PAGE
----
Why Asset Bubbles Involve So Much More Than Just Rising Prices

by Frank Shostak

According to the Financial Times from October 18, 2020, senior Federal Reserve officials are calling for tougher financial regulation to prevent the US central bank’s low interest rate policies from giving rise to excessive risk taking and asset bubbles in the markets.

Eric Rosengren, president of the Federal Reserve Bank of Boston, told the Financial Times that the Fed lacked sufficient tools to “stop firms and households” from taking on “excessive leverage” and called for a “rethink” on “financial stability” issues in the US.

If you want to follow a monetary policy…that applies low interest rates for a long time, you want robust financial supervisory authority in order to be able to restrict the amount of excessive risk taking occurring at the same time,” he said. Otherwise “you’re much more likely to get into a situation where the interest rates can be low for long but be counterproductive.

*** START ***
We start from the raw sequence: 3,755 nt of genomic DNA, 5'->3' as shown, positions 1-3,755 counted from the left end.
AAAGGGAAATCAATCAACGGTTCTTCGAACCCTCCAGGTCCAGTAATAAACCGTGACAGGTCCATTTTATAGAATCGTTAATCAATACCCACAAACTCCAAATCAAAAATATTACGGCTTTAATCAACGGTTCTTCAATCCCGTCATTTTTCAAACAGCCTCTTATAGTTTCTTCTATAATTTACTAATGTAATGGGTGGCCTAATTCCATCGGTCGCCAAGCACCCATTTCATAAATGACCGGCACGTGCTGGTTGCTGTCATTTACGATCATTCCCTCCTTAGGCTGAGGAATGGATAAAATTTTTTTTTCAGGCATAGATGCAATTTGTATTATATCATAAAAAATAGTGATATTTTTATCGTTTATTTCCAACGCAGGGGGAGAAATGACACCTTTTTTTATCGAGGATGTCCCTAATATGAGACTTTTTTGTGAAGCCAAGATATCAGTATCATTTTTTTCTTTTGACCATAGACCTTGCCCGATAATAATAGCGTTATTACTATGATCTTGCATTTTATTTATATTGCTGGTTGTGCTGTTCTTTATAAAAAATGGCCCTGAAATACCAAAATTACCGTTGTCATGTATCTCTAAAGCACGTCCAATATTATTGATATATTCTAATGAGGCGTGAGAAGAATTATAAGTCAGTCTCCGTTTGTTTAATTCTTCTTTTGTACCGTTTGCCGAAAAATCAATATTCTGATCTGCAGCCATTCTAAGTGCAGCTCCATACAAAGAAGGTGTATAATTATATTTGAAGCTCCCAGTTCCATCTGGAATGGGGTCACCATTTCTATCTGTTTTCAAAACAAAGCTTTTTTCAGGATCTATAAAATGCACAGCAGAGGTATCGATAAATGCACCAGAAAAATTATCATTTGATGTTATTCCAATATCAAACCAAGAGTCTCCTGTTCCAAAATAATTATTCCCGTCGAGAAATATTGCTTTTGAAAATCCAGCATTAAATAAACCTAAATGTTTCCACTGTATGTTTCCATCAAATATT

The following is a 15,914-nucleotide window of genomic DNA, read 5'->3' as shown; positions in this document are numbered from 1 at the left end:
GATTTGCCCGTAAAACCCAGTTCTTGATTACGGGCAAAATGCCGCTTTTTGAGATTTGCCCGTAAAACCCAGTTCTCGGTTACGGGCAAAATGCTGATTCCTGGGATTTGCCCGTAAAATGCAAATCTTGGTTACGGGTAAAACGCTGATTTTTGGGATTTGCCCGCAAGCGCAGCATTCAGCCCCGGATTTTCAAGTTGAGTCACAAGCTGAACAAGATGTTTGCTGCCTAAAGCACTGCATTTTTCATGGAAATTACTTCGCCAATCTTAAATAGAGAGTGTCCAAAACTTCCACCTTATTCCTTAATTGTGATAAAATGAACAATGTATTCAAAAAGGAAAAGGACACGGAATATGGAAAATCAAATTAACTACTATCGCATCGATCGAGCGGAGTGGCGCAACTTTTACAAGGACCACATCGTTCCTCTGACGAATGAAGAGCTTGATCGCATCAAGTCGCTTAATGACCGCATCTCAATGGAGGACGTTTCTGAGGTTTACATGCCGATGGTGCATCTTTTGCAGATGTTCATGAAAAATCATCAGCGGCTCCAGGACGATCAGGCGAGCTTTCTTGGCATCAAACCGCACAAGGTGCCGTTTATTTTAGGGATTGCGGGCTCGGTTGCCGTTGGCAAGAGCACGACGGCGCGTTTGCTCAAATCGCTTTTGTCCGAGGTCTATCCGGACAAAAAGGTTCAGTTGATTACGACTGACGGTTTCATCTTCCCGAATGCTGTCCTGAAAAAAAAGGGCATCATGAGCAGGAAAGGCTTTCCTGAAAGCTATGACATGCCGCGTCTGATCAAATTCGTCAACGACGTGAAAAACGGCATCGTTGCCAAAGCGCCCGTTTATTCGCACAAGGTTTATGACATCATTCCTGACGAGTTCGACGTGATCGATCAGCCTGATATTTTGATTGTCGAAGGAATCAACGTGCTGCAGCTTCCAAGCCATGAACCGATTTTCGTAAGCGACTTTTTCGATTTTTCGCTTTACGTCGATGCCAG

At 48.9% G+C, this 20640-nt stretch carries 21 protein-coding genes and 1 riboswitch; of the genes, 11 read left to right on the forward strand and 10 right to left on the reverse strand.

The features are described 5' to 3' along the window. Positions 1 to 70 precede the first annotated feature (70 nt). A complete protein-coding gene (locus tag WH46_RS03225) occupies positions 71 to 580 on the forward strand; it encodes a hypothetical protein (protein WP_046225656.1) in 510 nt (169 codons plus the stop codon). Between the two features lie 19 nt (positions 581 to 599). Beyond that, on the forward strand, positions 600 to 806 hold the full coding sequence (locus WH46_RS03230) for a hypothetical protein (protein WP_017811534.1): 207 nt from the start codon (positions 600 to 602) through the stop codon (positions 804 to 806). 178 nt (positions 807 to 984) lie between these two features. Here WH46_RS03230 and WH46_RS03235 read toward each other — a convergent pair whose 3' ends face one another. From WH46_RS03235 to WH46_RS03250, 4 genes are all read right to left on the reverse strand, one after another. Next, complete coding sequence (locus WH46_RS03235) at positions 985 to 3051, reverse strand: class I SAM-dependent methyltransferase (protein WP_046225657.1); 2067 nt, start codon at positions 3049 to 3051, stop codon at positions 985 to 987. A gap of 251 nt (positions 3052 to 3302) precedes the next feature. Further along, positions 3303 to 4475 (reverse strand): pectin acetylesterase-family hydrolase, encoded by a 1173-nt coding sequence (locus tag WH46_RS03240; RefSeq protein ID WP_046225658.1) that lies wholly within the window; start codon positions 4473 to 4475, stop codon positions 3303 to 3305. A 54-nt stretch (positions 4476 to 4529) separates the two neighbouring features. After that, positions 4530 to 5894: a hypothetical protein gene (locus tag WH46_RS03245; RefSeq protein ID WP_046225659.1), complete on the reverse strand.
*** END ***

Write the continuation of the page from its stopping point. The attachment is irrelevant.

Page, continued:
According to the Financial Times, one of the fears among some Fed officials is that the US central bank could be forced to raise interest rates earlier than it would like if financial sector risks are not kept under control and dangerous asset bubbles emerge.

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